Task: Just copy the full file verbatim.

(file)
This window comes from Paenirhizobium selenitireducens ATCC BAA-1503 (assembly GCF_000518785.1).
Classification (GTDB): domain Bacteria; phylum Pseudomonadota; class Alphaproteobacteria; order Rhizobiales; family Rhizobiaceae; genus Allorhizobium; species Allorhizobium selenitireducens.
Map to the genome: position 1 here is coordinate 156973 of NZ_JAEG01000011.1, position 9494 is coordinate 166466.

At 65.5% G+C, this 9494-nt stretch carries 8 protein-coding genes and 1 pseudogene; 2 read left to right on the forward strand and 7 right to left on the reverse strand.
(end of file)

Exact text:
This window comes from Paenirhizobium selenitireducens ATCC BAA-1503 (assembly GCF_000518785.1).
Classification (GTDB): domain Bacteria; phylum Pseudomonadota; class Alphaproteobacteria; order Rhizobiales; family Rhizobiaceae; genus Allorhizobium; species Allorhizobium selenitireducens.
Map to the genome: position 1 here is coordinate 156973 of NZ_JAEG01000011.1, position 9494 is coordinate 166466.

At 65.5% G+C, this 9494-nt stretch carries 8 protein-coding genes and 1 pseudogene; 2 read left to right on the forward strand and 7 right to left on the reverse strand.